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Cross-Cultural Studies about the value of leadership. Terms like leader and manager carry a stigma. If a father is employed as a manager, Dutch children will not admit it to their schoolmates.

  • Bass, Burger, Doktor & Barrett (1979)

    • Based on multiple measures of observed behavior and questionnaire responses of 8,566 middle managers from 12 different countries

    • Data collected between 1966 and 1973

    • Strong main effects of national citizenship and modest main effects of rate of advancement on many of the dependent variables (i.e., managers’ responses to questionnaires, self-reports of behavior in exercises, observations of each other’s behavior)

  • Table 20.1 (Earley & Erez)


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Hofstede (1980,2001) about the value of leadership. Terms like leader and manager carry a stigma. If a father is employed as a manager, Dutch children will not admit it to their schoolmates.

  • Most referenced research concerning dimensions of culture

  • Based on questionnaires from 100,000 people in more than 50 countries (IBM HQ Staff)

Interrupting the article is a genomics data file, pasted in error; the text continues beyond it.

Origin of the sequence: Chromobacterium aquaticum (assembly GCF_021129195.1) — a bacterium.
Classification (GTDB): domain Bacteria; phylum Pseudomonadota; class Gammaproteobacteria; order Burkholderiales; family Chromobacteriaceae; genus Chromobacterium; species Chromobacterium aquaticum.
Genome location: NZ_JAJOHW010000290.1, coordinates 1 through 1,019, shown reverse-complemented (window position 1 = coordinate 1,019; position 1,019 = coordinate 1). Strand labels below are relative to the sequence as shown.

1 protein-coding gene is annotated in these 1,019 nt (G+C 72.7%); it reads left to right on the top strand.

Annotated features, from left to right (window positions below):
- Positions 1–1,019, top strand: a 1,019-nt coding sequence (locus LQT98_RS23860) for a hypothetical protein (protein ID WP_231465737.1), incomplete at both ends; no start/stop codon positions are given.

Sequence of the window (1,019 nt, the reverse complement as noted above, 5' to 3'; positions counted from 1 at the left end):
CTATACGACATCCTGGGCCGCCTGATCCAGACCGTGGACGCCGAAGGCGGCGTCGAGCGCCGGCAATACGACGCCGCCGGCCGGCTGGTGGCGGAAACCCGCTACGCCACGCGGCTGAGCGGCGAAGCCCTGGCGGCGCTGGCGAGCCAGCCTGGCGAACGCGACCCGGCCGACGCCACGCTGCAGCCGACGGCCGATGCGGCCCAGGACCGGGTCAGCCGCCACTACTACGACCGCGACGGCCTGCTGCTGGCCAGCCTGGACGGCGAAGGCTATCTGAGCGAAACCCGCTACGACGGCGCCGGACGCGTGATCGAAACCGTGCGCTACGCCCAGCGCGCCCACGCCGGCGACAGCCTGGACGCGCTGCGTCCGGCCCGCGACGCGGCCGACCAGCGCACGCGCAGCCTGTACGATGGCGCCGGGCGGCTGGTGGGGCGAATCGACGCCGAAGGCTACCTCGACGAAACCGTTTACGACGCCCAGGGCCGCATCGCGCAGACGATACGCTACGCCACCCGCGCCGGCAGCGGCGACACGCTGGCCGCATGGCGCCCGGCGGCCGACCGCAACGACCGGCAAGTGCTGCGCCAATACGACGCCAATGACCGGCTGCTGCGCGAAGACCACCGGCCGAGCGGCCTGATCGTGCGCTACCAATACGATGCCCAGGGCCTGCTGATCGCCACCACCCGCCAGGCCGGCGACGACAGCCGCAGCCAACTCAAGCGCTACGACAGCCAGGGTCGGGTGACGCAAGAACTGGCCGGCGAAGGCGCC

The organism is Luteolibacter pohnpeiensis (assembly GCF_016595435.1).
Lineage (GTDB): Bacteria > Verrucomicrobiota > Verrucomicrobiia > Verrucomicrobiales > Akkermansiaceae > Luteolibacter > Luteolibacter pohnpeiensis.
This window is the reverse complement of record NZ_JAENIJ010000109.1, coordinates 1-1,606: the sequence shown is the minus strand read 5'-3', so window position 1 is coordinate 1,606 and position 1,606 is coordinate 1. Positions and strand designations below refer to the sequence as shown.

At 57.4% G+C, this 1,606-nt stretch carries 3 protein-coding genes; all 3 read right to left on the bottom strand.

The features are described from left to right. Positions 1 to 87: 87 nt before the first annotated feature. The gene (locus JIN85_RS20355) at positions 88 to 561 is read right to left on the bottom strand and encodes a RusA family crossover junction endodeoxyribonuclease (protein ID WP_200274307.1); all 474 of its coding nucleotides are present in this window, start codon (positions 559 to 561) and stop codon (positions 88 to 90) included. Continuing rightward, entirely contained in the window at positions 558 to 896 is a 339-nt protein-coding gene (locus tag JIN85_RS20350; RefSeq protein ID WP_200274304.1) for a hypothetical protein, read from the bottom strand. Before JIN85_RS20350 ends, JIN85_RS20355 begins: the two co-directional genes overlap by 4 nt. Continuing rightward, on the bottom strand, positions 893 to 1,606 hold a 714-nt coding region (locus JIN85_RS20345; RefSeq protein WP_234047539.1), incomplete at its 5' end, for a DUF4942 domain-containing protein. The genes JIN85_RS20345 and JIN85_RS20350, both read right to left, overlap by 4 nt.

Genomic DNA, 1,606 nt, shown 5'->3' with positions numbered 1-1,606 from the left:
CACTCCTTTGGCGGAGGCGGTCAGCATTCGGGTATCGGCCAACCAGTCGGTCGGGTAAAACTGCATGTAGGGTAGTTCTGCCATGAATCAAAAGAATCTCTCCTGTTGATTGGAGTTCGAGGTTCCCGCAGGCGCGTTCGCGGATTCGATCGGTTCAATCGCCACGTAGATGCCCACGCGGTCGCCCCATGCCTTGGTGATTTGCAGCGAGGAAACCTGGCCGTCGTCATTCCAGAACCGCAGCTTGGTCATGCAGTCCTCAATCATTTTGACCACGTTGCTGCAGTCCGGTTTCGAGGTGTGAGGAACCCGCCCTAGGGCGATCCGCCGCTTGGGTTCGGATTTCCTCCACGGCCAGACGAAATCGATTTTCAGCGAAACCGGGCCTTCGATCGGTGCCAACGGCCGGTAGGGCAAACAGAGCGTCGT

• Cultural differences primarily encountered as differences in shared values

  • Values defined as “ broad tendencies to prefer certain states of affairs over others”


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Hofstede’s 3 Core Questions about the value of leadership. Terms like leader and manager carry a stigma. If a father is employed as a manager, Dutch children will not admit it to their schoolmates.

  • Three core questions that have to be addressed in all cross-cultural research:

    • What are we comparing?

    • Are nations suitable units for comparison?

    • Are the phenomena we look at functionally equivalent?


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Hofstede Dimensions about the value of leadership. Terms like leader and manager carry a stigma. If a father is employed as a manager, Dutch children will not admit it to their schoolmates.

  • Power Distance

    • The degree to which less powerful members of a society accept a hierarchical or unequal distribution of power in organizations/society